30. Franklin, Sarah, and Susan McKinnon. 2001. Relative Values: Reconfiguring Kinship Studies. Durham: Duke University Press.Google Scholar
  31. Fujimura, Joan H. 2005. Postgenomic futures: Translations across the machine-nature border in systems biology. New Genetics and Society 24 (2): 195–225.CrossRefGoogle Scholar
  32. Giddens, Anthony. 1990. The Consequences of Modernity. Cambridge: Polity Press.Google Scholar
  33. Glad, John. 2006. Future Human Evolution: Eugenics in the Twenty-First Century. Hermitage Publishers.Google Scholar
  34. Gottweis, Herbert. 2005. Comparing Biobanks: Towards a New Form of Biopolitics? Lecture for the International Comparison of IHTs Workshop, Rome.Google Scholar
  35. Haraway, Donna. 1991. Simians, Cyborgs and Women. NewYork: Routledge.Google Scholar
  36. Haraway, Donna. 2008. When Species Meet. Minneapolis: University of Minnesota Press.Google Scholar
  37. Harris, John. 2007. Enhancing Evolution: the Ethical Case for Making People Better. Princeton, Oxford: Princeton University Press.Google Scholar
  38. Heavey, Patrick. 2015. Integrating ethical analysis “Into the DNA” of synthetic biology. Medicine, Health Care and Philosophy 18 (1): 121–127.  https://doi.org/10.1007/s11019-014-9588-3.CrossRefGoogle Scholar
  39. Helmreich, Stefan. 2011. What was life? Answers from three limit biologies. Critical Inquiry 37 (4): 671–696.CrossRefGoogle Scholar
  40. Holmberg, Tora, Nete Schwennesen, and Andrew Webster. 2011. Bio-objects and the bio-objectification process. Croatian Medical Journal 52 (6): 740–742.CrossRefGoogle Scholar
  41. Jinek, Martin, Alexandra East, Aaron Cheng, Steven Lin, Enbo Ma, and Jennifer Doudna. 2013. RNA-programmed genome editing in human cells. eLIFE.  https://doi.org/10.7554/eLife.00471.Google Scholar
  42. Kac, Eduardo, ed. 2007. Signs of Life. Cambridge: Massachusetts Institute of Technology.Google Scholar
  43. Kerr, Anne, and Sarah Cunningham-Burley. 2000. On ambivalence and risk: Reflexive modernity and the new human genetics. Sociology 34 (2): 283–304.CrossRefGoogle Scholar
  44. Kirksey, Eben S., and Stefan Helmreich. 2010. The emergence of multispecies etnography. Cultural Anthropology 25 (4): 545–575.CrossRefGoogle Scholar
  45. Lemke, Thomas. 2004. Disposition and determinism. Genetic diagnosis in risk society. The Sociological Review 52 (4): 550–566.  https://doi.org/10.1111/j.1467-954X.2004.00495.x.CrossRefGoogle Scholar
  46. Lemke, Thomas. 2005. From eugenics to the government of genetic risk. In Genetic Governance. Health, Risk and Ethics in the Biotech Era, eds. Robin Bunton and Alan Petersen. London: Routledge.Google Scholar
  47. Lemke, Thomas. 2011. Biopolitics: An Advanced Introduction (Biopolitics: Medicine, Technoscience, and Health in the 21st Century). New York: New York University Press.Google Scholar
  48. Lemke, Thomas. 2013. Perspectives on Genetic Discrimination. New York: Routledge.CrossRefGoogle Scholar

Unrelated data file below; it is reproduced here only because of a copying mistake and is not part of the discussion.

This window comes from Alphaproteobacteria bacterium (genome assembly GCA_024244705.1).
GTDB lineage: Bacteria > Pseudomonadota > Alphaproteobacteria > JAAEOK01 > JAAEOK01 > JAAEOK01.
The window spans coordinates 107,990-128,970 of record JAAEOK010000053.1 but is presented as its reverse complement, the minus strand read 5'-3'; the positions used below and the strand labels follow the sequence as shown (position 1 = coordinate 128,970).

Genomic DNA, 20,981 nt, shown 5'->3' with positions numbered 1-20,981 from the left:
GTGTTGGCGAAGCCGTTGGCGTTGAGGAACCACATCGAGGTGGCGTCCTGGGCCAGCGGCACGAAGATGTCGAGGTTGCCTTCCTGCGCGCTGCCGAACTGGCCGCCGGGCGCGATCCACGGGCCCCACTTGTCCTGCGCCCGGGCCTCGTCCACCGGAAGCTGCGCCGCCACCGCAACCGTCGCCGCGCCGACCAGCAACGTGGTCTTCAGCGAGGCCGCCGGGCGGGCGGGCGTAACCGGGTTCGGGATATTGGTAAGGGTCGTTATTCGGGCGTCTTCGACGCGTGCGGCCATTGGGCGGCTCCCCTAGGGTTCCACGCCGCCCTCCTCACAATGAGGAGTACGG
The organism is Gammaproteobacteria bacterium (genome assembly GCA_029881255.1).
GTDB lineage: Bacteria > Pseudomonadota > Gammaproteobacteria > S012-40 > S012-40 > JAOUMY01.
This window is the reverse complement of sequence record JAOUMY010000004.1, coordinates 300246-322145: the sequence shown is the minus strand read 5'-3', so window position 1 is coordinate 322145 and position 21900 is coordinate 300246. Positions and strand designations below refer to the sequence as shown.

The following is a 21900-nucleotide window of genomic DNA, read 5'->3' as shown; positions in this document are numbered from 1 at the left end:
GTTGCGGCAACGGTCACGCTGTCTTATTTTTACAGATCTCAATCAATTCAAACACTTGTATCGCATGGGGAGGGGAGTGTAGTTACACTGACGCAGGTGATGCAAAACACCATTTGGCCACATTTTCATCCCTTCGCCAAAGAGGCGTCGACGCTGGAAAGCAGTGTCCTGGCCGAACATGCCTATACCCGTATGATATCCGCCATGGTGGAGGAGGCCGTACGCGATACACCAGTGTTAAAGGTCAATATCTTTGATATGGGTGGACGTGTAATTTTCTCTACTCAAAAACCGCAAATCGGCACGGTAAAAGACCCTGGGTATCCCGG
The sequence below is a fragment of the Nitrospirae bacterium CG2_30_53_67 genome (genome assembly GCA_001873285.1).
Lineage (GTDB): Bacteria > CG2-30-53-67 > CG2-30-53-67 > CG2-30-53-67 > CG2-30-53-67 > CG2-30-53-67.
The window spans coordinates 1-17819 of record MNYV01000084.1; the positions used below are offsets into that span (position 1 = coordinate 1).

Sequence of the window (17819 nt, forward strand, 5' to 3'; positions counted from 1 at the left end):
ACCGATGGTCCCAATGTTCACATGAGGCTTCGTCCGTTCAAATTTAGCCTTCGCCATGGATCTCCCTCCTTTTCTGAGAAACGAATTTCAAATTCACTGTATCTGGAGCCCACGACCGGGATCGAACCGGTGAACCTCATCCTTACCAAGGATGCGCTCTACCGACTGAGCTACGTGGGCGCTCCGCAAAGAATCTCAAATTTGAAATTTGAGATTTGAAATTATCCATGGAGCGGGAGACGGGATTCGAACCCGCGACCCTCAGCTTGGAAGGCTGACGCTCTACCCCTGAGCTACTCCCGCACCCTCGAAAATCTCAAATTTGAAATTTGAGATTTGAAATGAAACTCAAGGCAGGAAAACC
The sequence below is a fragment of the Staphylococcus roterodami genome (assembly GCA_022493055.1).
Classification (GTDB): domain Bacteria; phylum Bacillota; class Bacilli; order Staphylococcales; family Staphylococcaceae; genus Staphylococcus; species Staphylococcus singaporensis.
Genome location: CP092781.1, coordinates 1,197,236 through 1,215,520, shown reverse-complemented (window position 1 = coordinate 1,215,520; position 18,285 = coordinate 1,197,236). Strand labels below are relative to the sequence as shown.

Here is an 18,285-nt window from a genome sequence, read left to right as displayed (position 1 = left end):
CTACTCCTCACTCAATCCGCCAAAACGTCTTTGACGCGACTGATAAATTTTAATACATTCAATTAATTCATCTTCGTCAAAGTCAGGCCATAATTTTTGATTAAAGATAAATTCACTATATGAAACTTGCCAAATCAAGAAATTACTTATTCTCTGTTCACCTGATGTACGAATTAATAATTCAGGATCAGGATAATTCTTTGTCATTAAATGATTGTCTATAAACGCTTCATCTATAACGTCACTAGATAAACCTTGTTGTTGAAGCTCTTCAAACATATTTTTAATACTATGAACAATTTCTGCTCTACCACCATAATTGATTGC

49. Lupton, Deborah. 1999. Risk and Sociocultural Theory: New Directions and Perspectives. Cambridge: Cambridge University Press.CrossRefGoogle Scholar
  50. Lupton, Deborah. 2013. Risk. 2nd ed. London: Routledge.Google Scholar
  51. Mulvihill, J.J., et al. 2017. Ethical issues of CRISPR technology and gene editing through the lens of solidarity. British Medical Bulletin 122 (1): 17:17–29.  https://doi.org/10.1093/bmb/ldx002.CrossRefGoogle Scholar
  52. Nilsson, Jakob, and Sven-Olov Wallenstein. 2013. Foucault, Biopolitics and Governmentality. Stockholm: Södertörn Philosophical Studies.Google Scholar
  53. Rabinow, Paul. 1996. Artificiality and enlightenment: From sociobiology to biosociality. In Anthropologies of Modernity: Foucault, Governmentality and Life Sciences, ed. J. X. Inda, 181–193. Oxford: Blackwell.Google Scholar
  54. Rabinow, Paul. 2003. Anthropos Today. Reflections on Modern Equipment. Princeton: Princeton University Press.Google Scholar
  55. Rabinow, Paul, and Gaymon Bennett. 2012. Synthetic biology, ethical ramifications. Systems and Synthetic Biology 3 (1–4): 99–108.Google Scholar
  56. Rabinow, Paul, and Nikolas Rose. 2006. Biopower today. BioSocieties 1 (2): 195–217.CrossRefGoogle Scholar
  57. Rapp, Rayana. 2000. Testing the Fetus. The Social Impact of Amniocentesis in America. New York: Routledge.Google Scholar
  58. Raz, Aviad E. 2009. Eugenic utopias/dystopias, reprogenetics, and community genetics. Sociology of Health & Illness 31 (4): 602–616.  https://doi.org/10.1111/j.1467-9566.2009.01160.x.CrossRefGoogle Scholar
  59. Redman, Melody, Andrew King, Caroline Watson, and David King. 2016. What is CRISPR/Cas9? Archives of Disease in Childhood. Education and Practice Edition 101 (4): 213–215.  https://doi.org/10.1136/archdischild-2016-310459.CrossRefGoogle Scholar
  60. Rettner, Rachael. 2016. Controversial Human Embryo Editing: 5 Things to Know. Life Science, September 23. http://www.livescience.com/56243-human-embryo-editing.html. Accessed 15 December 2016.
  61. Rose, Nikolas. 2007. The Politics of Life Itself: Biomedicine, Power and Subjectivity in the Twenty First Century. Princeton: Princeton University Press.CrossRefGoogle Scholar
  62. Saey, Tina H. 2016. New era of human embryo gene editing begins. Science News, Magazine of the Society & Public, September 23. https://www.sciencenews.org/article/new-era-human-embryo-gene-editing-begins. Accessed 2 February 2017.
  63. Schyfter, Camacho P., and Jane Calvert. 2015. Intentions, expectations and institutions: Engineering the future of synthetic biology in the US and the UK. Science as Culture 24 (4): 359–383.CrossRefGoogle Scholar
  64. Šmídová, Iva, Eva Šlesingerová a Lenka Slepičková. 2015. Games of Life. Czech Reproductive Biomedicine. Sociological Perspectives. Brno: Munipress.  https://doi.org/10.5817/CZ.MUNI.M210-7734-2015.
  65. Sontag, Susan. 1977. Illness as Metaphor. New York: Farrar Straus and Giroux.Google Scholar
  66. Strathern, Marilyn. 1996. After Nature: English Kinship in the Late Twentieth Century. New York: Cambridge University Press.Google Scholar
  67. Trommelmans, Leen, Joseph Selling, and Kris Dierickx. 2009. Is tissue engineering a new paradigm in medicine? Consequences for the ethical evaluation of tissue engineering research. Medicine, Health Care and Philosophy 12 (4): 459–467.CrossRefGoogle Scholar
  68. Vogel, Gretchen, and Erik Stokstad. 2015. U.K. Parliament approves controversial three-parent mitochondrial gene therapy. Science.  https://doi.org/10.1126/science.aaa7793.Google Scholar
  69. Zwart, Hub. 2012. On decoding and rewriting genomes: A psychoanalytical reading of a scientific revolution. Medicine, Health Care and Philosophy 15 (3): 337–346.  https://doi.org/10.1007/s11019-011-9351-y.CrossRefGoogle Scholar

Copyright information

© Springer Nature B.V. 2018

Authors and Affiliations

  1. 1.Institute of Sociology, Research Group: “Biotechnologies, Nature and Society”Goethe University FrankfurtFrankfurt am MainGermany

Personalised recommendations